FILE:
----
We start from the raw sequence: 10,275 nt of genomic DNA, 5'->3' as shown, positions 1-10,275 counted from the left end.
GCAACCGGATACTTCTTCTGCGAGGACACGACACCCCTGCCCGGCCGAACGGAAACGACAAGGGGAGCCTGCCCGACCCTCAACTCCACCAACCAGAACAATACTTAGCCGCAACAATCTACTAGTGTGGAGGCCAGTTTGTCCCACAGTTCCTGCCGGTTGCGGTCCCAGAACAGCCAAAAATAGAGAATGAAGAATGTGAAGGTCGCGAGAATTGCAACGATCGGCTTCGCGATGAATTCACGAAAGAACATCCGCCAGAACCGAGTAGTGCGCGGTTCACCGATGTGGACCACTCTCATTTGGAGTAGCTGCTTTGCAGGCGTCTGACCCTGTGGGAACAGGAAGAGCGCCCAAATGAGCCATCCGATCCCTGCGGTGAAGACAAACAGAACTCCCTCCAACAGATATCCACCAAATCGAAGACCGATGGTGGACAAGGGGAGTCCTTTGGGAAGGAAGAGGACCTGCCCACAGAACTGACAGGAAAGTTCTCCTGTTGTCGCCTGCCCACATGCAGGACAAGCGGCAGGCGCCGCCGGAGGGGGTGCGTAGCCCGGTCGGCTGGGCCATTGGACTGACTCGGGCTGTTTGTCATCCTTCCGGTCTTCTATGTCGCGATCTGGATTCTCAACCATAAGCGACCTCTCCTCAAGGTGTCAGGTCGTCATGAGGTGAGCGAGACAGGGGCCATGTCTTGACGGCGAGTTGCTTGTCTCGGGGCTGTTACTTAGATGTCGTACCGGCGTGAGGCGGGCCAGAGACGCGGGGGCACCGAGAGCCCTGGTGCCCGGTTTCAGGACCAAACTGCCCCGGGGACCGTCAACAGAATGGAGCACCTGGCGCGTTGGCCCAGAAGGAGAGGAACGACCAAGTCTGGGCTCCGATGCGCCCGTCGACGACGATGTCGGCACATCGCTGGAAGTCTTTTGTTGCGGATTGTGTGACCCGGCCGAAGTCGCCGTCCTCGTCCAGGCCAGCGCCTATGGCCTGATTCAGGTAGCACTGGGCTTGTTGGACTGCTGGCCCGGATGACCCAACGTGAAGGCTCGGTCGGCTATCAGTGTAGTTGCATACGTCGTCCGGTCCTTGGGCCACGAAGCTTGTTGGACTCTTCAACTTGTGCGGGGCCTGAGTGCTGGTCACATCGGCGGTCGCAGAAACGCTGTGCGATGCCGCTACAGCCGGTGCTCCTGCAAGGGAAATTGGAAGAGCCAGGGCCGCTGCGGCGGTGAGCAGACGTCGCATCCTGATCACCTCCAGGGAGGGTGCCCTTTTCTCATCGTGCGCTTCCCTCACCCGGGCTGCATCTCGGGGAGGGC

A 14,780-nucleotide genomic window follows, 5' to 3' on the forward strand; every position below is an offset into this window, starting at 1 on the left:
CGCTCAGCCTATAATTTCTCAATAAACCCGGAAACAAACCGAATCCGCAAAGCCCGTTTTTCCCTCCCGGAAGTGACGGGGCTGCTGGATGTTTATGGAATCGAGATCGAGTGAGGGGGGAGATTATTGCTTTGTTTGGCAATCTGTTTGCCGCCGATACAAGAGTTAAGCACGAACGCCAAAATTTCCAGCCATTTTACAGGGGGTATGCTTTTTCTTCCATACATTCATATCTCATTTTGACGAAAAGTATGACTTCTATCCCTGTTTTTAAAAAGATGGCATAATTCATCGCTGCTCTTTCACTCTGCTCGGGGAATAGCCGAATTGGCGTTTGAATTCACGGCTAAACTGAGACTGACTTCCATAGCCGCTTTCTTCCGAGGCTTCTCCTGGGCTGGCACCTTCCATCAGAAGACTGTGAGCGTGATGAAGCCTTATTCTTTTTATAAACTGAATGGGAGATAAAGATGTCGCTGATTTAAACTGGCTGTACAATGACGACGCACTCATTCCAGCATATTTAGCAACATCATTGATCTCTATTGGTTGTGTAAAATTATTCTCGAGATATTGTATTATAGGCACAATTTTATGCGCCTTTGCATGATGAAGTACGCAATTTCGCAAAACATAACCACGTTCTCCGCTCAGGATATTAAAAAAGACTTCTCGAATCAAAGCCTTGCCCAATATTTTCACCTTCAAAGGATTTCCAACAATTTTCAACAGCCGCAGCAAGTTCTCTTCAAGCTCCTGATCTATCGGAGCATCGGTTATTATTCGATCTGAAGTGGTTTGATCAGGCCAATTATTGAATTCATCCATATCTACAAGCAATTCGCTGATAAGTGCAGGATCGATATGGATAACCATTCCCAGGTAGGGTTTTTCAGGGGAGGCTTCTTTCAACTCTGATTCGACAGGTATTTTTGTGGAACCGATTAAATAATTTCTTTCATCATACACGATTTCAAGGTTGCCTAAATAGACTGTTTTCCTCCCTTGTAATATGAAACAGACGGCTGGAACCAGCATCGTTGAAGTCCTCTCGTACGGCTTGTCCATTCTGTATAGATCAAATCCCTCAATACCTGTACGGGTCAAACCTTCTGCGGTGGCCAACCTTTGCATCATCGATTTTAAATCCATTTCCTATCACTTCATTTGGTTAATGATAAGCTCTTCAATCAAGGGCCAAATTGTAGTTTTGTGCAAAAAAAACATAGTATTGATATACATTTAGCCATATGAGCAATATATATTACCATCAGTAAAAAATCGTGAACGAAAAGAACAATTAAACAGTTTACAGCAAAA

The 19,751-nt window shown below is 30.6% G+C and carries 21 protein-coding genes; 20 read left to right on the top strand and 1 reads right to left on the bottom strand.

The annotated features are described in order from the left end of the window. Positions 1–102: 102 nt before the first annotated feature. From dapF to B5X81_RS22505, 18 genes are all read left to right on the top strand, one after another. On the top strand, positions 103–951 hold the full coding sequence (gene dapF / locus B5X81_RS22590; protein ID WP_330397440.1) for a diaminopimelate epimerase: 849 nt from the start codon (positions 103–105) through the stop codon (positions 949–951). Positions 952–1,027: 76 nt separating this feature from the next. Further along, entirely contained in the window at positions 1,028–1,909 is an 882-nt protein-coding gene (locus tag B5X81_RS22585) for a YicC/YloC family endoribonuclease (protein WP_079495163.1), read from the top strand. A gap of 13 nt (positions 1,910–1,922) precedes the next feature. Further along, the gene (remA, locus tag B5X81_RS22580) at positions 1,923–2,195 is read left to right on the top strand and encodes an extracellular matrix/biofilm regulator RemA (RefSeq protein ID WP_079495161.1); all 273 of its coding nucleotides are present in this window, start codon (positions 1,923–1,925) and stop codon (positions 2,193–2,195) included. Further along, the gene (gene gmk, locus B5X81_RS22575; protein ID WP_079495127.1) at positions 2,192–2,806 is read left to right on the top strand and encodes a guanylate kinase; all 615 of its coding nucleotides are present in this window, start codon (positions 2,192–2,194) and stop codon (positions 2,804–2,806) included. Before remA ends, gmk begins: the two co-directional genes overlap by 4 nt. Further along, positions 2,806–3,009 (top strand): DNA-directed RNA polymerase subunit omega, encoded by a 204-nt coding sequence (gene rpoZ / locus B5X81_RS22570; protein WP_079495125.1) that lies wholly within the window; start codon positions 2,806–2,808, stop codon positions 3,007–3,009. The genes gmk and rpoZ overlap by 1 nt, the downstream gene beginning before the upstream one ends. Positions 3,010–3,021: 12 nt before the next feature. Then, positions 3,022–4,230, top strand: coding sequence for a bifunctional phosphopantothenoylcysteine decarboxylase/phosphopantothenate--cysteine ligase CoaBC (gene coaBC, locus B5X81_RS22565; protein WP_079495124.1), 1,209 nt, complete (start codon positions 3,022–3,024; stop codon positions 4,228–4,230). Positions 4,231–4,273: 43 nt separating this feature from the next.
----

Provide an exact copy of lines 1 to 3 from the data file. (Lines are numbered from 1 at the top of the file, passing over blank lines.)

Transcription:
We start from the raw sequence: 10,275 nt of genomic DNA, 5'->3' as shown, positions 1-10,275 counted from the left end.
GCAACCGGATACTTCTTCTGCGAGGACACGACACCCCTGCCCGGCCGAACGGAAACGACAAGGGGAGCCTGCCCGACCCTCAACTCCACCAACCAGAACAATACTTAGCCGCAACAATCTACTAGTGTGGAGGCCAGTTTGTCCCACAGTTCCTGCCGGTTGCGGTCCCAGAACAGCCAAAAATAGAGAATGAAGAATGTGAAGGTCGCGAGAATTGCAACGATCGGCTTCGCGATGAATTCACGAAAGAACATCCGCCAGAACCGAGTAGTGCGCGGTTCACCGATGTGGACCACTCTCATTTGGAGTAGCTGCTTTGCAGGCGTCTGACCCTGTGGGAACAGGAAGAGCGCCCAAATGAGCCATCCGATCCCTGCGGTGAAGACAAACAGAACTCCCTCCAACAGATATCCACCAAATCGAAGACCGATGGTGGACAAGGGGAGTCCTTTGGGAAGGAAGAGGACCTGCCCACAGAACTGACAGGAAAGTTCTCCTGTTGTCGCCTGCCCACATGCAGGACAAGCGGCAGGCGCCGCCGGAGGGGGTGCGTAGCCCGGTCGGCTGGGCCATTGGACTGACTCGGGCTGTTTGTCATCCTTCCGGTCTTCTATGTCGCGATCTGGATTCTCAACCATAAGCGACCTCTCCTCAAGGTGTCAGGTCGTCATGAGGTGAGCGAGACAGGGGCCATGTCTTGACGGCGAGTTGCTTGTCTCGGGGCTGTTACTTAGATGTCGTACCGGCGTGAGGCGGGCCAGAGACGCGGGGGCACCGAGAGCCCTGGTGCCCGGTTTCAGGACCAAACTGCCCCGGGGACCGTCAACAGAATGGAGCACCTGGCGCGTTGGCCCAGAAGGAGAGGAACGACCAAGTCTGGGCTCCGATGCGCCCGTCGACGACGATGTCGGCACATCGCTGGAAGTCTTTTGTTGCGGATTGTGTGACCCGGCCGAAGTCGCCGTCCTCGTCCAGGCCAGCGCCTATGGCCTGATTCAGGTAGCACTGGGCTTGTTGGACTGCTGGCCCGGATGACCCAACGTGAAGGCTCGGTCGGCTATCAGTGTAGTTGCATACGTCGTCCGGTCCTTGGGCCACGAAGCTTGTTGGACTCTTCAACTTGTGCGGGGCCTGAGTGCTGGTCACATCGGCGGTCGCAGAAACGCTGTGCGATGCCGCTACAGCCGGTGCTCCTGCAAGGGAAATTGGAAGAGCCAGGGCCGCTGCGGCGGTGAGCAGACGTCGCATCCTGATCACCTCCAGGGAGGGTGCCCTTTTCTCATCGTGCGCTTCCCTCACCCGGGCTGCATCTCGGGGAGGGC

A 14,780-nucleotide genomic window follows, 5' to 3' on the forward strand; every position below is an offset into this window, starting at 1 on the left: